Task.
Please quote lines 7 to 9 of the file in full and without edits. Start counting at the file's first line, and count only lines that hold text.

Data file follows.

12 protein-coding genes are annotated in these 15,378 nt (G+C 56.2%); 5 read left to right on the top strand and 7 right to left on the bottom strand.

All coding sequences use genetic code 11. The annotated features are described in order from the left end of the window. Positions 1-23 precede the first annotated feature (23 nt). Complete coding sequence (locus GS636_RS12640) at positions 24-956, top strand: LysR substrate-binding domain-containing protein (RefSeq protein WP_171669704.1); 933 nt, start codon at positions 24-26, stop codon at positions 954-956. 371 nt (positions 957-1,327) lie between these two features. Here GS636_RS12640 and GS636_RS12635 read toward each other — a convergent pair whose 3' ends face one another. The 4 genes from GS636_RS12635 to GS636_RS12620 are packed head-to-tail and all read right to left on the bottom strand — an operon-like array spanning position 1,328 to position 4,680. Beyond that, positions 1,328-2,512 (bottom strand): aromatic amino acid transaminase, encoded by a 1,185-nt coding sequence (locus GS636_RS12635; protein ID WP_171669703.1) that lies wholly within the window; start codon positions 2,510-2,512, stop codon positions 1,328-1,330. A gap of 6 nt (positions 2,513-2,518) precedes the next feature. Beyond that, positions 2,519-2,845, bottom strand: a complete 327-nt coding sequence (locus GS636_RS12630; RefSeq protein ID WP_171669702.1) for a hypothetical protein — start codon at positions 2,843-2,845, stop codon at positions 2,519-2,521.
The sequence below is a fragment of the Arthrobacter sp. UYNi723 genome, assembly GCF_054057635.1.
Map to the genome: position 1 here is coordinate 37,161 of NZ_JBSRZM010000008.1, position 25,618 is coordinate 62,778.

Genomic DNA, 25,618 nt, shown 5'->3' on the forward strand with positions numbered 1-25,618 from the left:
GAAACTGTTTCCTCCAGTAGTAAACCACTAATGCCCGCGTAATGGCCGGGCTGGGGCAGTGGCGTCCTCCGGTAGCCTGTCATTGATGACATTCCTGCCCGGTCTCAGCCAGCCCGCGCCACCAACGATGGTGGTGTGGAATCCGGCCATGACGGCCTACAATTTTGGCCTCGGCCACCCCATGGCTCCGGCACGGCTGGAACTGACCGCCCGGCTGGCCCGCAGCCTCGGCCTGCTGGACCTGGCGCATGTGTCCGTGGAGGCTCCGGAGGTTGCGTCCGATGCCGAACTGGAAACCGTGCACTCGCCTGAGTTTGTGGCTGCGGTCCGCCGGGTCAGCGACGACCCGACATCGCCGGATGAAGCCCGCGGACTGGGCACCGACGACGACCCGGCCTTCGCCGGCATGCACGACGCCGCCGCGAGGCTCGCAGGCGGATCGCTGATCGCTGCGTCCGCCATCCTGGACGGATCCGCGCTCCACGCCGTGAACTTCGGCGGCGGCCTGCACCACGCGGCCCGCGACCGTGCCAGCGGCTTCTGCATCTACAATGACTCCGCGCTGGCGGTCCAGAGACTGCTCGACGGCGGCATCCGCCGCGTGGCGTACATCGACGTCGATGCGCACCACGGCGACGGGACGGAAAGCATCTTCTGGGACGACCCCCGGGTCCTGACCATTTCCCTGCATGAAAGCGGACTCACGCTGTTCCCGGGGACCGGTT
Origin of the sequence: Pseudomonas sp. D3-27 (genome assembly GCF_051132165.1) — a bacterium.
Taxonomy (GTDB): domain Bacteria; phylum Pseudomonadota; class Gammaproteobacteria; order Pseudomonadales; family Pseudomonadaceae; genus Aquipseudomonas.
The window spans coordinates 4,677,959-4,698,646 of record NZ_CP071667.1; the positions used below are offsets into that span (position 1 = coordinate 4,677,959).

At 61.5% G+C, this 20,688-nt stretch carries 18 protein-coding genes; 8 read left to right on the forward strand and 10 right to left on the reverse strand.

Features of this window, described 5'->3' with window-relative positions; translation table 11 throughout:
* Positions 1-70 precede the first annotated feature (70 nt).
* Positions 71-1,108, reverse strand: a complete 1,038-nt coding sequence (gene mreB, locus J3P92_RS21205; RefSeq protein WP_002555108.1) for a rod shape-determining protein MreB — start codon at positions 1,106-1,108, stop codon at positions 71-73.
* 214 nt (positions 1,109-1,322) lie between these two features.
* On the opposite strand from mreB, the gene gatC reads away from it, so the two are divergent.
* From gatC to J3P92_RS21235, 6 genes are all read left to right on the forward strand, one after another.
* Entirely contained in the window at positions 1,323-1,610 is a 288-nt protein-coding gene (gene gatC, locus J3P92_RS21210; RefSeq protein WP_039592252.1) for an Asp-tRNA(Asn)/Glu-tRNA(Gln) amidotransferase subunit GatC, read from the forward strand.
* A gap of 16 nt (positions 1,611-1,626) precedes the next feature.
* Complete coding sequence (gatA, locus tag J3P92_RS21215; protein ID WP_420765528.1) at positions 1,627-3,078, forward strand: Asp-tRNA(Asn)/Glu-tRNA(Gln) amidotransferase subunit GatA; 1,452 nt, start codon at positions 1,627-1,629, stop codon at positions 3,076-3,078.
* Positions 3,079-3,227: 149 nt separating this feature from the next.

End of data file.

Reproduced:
Origin of the sequence: Pseudomonas sp. D3-27 (genome assembly GCF_051132165.1) — a bacterium.
Taxonomy (GTDB): domain Bacteria; phylum Pseudomonadota; class Gammaproteobacteria; order Pseudomonadales; family Pseudomonadaceae; genus Aquipseudomonas.
The window spans coordinates 4,677,959-4,698,646 of record NZ_CP071667.1; the positions used below are offsets into that span (position 1 = coordinate 4,677,959).